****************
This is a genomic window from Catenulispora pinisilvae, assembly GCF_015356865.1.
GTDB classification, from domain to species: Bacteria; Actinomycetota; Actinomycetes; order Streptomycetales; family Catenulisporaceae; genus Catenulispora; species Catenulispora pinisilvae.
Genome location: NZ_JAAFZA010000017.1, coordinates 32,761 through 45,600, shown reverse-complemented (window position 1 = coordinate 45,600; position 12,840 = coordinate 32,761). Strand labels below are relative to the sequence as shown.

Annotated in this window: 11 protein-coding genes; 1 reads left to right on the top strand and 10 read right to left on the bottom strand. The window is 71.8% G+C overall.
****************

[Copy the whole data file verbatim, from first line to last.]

This is a genomic window from Catenulispora pinisilvae, assembly GCF_015356865.1.
GTDB classification, from domain to species: Bacteria; Actinomycetota; Actinomycetes; order Streptomycetales; family Catenulisporaceae; genus Catenulispora; species Catenulispora pinisilvae.
Genome location: NZ_JAAFZA010000017.1, coordinates 32,761 through 45,600, shown reverse-complemented (window position 1 = coordinate 45,600; position 12,840 = coordinate 32,761). Strand labels below are relative to the sequence as shown.

Annotated in this window: 11 protein-coding genes; 1 reads left to right on the top strand and 10 read right to left on the bottom strand. The window is 71.8% G+C overall.